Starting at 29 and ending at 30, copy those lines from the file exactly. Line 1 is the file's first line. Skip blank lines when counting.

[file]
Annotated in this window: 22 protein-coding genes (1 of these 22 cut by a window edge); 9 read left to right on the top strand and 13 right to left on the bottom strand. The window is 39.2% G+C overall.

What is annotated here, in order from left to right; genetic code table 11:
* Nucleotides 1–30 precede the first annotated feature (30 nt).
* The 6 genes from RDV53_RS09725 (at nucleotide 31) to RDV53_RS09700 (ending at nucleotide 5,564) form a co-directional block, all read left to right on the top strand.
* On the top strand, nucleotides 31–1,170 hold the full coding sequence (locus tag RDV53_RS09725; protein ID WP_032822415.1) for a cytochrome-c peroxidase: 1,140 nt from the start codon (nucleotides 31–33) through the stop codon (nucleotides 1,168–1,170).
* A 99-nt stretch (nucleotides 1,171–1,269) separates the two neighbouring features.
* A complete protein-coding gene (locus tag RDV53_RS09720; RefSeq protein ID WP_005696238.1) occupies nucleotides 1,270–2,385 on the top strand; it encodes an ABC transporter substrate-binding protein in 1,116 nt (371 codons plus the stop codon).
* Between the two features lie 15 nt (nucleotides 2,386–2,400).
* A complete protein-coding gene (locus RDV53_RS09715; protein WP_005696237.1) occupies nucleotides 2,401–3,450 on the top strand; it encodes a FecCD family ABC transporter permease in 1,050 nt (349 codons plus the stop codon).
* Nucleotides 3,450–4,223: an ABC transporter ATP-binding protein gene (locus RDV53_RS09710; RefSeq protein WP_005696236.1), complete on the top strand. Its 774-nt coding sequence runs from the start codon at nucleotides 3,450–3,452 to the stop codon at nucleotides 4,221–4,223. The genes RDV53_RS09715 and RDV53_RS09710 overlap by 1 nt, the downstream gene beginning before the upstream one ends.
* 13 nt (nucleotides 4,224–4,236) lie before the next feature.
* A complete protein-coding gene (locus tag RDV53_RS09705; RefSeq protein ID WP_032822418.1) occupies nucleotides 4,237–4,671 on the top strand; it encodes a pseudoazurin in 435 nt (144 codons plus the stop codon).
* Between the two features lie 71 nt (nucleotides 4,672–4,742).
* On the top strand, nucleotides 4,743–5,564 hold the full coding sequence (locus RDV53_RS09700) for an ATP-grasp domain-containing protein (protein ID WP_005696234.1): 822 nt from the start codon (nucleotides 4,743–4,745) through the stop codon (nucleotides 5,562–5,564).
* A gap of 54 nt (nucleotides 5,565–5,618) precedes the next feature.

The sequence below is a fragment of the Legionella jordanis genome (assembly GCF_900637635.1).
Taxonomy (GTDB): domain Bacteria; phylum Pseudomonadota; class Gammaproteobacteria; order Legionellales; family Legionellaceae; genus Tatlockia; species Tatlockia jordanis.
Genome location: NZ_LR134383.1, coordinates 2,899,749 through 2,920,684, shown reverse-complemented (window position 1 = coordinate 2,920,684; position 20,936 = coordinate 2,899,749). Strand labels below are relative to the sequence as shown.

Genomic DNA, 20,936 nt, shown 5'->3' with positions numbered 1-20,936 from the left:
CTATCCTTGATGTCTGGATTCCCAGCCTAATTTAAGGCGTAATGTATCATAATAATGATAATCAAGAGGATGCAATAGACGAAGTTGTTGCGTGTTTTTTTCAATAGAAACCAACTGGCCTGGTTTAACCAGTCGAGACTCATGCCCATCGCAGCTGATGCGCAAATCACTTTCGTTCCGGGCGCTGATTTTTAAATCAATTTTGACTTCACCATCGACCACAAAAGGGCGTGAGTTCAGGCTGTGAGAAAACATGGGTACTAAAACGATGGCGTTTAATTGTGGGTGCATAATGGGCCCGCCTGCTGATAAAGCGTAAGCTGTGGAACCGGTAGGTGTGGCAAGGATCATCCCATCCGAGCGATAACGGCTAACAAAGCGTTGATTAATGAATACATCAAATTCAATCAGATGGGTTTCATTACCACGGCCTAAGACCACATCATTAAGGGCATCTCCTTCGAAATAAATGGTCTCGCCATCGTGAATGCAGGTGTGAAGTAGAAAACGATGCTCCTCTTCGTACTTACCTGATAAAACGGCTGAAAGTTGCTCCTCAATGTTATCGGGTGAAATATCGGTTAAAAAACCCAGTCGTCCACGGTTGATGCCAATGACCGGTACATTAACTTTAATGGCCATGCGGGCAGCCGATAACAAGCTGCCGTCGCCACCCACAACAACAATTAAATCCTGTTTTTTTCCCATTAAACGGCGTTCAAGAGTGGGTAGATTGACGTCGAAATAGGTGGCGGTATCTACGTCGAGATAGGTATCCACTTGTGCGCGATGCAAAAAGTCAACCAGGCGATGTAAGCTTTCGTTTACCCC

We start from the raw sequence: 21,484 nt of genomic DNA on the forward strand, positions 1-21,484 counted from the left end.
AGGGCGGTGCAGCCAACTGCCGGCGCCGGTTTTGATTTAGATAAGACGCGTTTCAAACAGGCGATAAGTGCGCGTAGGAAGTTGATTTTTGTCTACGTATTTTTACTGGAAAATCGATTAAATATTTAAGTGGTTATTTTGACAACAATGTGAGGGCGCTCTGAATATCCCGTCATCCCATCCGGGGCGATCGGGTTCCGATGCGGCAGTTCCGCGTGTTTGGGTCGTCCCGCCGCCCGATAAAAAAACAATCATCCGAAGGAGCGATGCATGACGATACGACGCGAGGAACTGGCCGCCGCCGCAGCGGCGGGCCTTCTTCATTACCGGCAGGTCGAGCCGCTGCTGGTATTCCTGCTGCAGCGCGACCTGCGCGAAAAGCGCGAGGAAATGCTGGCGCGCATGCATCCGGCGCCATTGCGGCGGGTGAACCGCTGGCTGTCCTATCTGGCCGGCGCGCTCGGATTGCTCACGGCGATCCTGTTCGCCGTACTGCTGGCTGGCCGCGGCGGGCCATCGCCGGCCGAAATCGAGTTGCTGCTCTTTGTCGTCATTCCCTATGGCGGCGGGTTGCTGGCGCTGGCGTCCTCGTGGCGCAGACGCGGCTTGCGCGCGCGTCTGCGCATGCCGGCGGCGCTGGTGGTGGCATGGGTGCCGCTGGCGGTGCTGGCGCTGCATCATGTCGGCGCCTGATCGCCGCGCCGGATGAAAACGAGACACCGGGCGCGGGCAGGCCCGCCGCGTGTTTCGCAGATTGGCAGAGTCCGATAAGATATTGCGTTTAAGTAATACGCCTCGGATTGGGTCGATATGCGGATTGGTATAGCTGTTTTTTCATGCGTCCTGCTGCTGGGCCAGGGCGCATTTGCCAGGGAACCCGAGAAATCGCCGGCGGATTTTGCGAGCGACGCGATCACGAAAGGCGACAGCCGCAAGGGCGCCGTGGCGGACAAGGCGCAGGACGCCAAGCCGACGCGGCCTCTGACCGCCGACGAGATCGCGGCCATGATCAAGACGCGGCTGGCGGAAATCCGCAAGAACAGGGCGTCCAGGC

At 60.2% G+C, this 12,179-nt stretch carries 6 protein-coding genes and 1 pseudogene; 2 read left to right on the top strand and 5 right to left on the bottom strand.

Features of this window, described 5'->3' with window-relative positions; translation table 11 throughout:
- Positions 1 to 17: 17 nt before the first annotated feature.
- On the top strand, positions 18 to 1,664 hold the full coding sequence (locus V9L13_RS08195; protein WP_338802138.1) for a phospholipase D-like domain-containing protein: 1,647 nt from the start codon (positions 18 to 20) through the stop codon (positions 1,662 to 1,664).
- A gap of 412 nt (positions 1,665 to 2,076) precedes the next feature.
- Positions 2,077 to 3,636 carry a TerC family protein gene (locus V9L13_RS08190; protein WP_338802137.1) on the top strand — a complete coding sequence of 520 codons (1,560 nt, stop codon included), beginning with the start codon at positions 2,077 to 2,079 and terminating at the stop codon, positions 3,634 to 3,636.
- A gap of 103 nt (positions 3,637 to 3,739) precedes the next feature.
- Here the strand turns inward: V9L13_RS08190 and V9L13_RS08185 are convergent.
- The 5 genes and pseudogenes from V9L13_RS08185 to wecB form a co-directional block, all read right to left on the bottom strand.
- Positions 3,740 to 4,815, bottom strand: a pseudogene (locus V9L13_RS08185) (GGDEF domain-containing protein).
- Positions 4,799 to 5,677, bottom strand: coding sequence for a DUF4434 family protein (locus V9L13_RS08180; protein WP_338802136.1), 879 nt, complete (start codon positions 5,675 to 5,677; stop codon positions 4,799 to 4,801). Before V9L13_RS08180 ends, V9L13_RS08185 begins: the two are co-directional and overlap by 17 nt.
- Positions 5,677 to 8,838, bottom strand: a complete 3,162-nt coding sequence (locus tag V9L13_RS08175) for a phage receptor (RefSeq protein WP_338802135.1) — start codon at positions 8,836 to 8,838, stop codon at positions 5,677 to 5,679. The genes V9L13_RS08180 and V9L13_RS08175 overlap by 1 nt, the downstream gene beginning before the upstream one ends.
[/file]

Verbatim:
- A gap of 103 nt (positions 3,637 to 3,739) precedes the next feature.
- Here the strand turns inward: V9L13_RS08190 and V9L13_RS08185 are convergent.